Bertrand W. Hayward is appointed Director of Philadelphia Textile Institute.
Construction is started on a new classroom building (eventually Hayward Hall) and the Hesslein Library (will eventually become a the book store and mail room, demolished 2005). These are the first buildings to be built on the new campus.
The classroom building and library are completed and open with the start of classes at the Germantown campus.
The Broad of Trustees of P.T.I. decide to separate from the Museum School; the school incorporates as a separate institution
First honorary degrees are presented by the Institute: Colonial Millard D. Brown receives a Doctor of Textiles and Alban Eavenson receives a Doctor of Textile Science.
Richard S. Cox resigns as Dean and joins the Textile Foundation as the Executive Secretary. Bertrand W. Hayward is elected President of the Institute.
The Institute is accredited by the Middle States Association of College and Secondary Schools.
The first separate dormitory (Scholler Hall) is completed.
Construction on a new student union building (Althouse Hall) is started.
On November 14, 1960 the Philadelphia Textile Institute changes its name to the Philadelphia College of Textiles and Science.
Construction on the Pastore Library is started (the current Architecture and Design Building).
Roseneath Farms is purchased by the college; the buildings will eventually be destroyed by a fire but the 7 acres of land prove to be invaluable in the future development of the college campus.
The current residence of the President of the College is purchased from David and Emily Matlack.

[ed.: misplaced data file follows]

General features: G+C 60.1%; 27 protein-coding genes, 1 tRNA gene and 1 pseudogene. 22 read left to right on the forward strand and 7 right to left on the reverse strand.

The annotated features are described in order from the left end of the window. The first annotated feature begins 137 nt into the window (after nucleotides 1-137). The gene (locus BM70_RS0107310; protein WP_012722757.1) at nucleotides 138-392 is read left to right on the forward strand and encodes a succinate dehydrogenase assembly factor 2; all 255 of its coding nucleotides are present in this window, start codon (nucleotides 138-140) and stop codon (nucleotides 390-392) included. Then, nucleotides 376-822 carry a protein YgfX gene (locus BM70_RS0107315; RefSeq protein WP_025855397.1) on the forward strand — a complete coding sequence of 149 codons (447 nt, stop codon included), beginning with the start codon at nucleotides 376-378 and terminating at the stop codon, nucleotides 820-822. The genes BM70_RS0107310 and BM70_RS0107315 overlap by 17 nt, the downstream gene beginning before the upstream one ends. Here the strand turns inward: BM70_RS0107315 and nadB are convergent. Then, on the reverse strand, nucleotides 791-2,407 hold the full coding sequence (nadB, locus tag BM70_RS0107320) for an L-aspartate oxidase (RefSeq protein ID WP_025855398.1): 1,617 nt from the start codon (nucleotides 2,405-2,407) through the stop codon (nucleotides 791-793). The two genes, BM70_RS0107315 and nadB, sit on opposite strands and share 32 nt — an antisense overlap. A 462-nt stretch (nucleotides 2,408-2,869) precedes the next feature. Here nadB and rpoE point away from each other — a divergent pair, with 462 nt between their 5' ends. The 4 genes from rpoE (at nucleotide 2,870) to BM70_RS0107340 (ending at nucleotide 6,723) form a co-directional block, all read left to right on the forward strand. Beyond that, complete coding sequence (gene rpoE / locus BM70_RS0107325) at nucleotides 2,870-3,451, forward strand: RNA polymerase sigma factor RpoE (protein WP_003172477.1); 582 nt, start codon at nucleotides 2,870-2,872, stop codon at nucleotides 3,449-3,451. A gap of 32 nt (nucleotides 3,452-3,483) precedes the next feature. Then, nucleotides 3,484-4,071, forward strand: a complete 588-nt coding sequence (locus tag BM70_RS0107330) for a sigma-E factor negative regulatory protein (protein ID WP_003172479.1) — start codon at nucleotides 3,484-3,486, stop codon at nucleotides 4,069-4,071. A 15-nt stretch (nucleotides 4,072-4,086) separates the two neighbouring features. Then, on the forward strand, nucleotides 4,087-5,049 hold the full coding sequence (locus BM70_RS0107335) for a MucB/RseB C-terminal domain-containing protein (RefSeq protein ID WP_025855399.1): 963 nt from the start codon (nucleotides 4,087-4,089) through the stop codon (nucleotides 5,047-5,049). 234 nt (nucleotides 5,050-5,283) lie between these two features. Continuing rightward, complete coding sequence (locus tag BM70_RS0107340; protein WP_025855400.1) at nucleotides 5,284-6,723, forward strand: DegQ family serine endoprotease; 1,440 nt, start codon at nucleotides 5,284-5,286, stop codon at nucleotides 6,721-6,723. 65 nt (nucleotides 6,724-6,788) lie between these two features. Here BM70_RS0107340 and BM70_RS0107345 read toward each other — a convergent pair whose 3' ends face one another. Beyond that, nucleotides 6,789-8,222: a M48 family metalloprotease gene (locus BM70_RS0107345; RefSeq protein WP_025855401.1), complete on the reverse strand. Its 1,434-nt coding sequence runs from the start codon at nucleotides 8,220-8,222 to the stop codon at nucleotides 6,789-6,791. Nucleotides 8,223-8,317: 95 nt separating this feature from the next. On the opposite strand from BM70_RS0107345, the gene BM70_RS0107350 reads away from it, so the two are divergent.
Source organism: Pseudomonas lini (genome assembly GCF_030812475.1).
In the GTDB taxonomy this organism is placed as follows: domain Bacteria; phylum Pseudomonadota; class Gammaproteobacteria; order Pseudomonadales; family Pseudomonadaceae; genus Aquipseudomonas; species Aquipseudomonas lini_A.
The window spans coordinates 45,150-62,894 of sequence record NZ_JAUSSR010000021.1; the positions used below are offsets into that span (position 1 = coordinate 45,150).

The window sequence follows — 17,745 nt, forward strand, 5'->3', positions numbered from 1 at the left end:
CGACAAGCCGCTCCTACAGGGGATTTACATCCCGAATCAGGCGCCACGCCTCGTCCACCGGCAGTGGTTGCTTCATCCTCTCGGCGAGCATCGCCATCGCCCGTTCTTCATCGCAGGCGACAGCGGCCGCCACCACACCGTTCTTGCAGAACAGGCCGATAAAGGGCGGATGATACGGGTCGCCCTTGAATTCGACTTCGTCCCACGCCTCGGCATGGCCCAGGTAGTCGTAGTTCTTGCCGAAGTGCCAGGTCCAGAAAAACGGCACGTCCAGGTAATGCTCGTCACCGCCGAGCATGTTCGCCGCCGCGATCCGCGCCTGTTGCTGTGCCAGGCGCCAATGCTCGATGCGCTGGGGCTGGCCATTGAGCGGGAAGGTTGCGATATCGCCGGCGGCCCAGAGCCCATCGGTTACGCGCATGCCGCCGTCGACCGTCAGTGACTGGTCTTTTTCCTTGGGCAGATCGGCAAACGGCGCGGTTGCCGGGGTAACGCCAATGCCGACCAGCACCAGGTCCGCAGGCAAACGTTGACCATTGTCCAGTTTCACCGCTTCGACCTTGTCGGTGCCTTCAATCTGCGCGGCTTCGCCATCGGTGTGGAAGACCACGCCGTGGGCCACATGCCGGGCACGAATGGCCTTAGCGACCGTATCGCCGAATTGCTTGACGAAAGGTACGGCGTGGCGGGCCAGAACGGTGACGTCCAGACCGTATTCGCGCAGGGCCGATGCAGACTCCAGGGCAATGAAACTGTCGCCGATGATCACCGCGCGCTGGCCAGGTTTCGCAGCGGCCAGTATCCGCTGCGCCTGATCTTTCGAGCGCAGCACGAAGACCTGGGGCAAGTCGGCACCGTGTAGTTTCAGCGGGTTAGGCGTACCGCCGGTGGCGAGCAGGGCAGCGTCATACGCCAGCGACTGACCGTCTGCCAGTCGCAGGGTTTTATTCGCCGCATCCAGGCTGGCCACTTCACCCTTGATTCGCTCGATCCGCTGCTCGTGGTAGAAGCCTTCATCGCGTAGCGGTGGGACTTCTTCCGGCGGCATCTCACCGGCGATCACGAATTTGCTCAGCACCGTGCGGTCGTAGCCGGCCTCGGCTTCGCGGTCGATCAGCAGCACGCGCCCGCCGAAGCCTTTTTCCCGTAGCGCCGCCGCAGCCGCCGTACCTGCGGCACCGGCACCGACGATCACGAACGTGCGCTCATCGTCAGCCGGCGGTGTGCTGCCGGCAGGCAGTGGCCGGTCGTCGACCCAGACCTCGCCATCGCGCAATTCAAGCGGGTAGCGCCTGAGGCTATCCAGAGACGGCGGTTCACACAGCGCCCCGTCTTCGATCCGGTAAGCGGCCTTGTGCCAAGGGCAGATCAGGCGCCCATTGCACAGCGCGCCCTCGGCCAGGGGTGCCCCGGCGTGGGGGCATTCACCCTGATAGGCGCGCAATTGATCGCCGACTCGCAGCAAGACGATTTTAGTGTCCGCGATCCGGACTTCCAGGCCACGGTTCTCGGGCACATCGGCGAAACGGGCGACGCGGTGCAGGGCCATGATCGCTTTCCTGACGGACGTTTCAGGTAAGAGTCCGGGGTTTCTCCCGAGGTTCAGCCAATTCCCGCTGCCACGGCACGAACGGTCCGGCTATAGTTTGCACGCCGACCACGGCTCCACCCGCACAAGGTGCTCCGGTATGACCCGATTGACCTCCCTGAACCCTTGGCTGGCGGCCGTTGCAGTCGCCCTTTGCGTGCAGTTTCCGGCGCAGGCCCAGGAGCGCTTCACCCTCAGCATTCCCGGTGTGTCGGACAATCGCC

Textile's basketball team beats Tennessee at the NCAA tournament and becomes the best college team in the nation.
PCTS buys the Lankenau School; this purchase adds a number of buildings and 22.5 acres to the school's property holdings.
Student Center (demolished 2006)
Bertrand Hayward retires as President; Lawson A. Pendleton is appointed President.
The residence of Mrs. Elizabeth Gibbs is donated to the college (Gibbs Hall).
Pendleton steps down as President and Donald B. Partridge is appointed President.
Blanche Paley donates the home of her mother, Goldie Paley (Paley Design Center) to PCTS.
First MBA degrees are awarded
The college purchases the Academy of the Assumption (Ravenhill).
James P. Gallagher becomes the President of the college.
Centennial of the founding of the school.
The first branch campus is opened in Bucks County, Pennsylvania.
The new library (Paul J. Gutman Library) is opened; the Pastore Library is renovated and becomes the Architecture and Design Building.
PCTS purchases "White Corners" from Penn Charter; this building will be renovated and will house "Admissions."
The first architectural degree is awarded.
Roxboro House is purchased by PCTS from Sandi & Jerry Cohen.
The name of Philadelphia College of Textiles and Science is changed to Philadelphia University.
Independence Plaza apartment complex is acquired by the University.
In June, the University broke ground on the Tuttleman Center, a new, high-tech classroom building.
Philadelphia University offered its first doctoral program, a Ph.D. in Textile Engineering and Science.
All questions or comments related to the history of Philadelphia University should be addressed to Stan Gorski School Archivist, email@example.com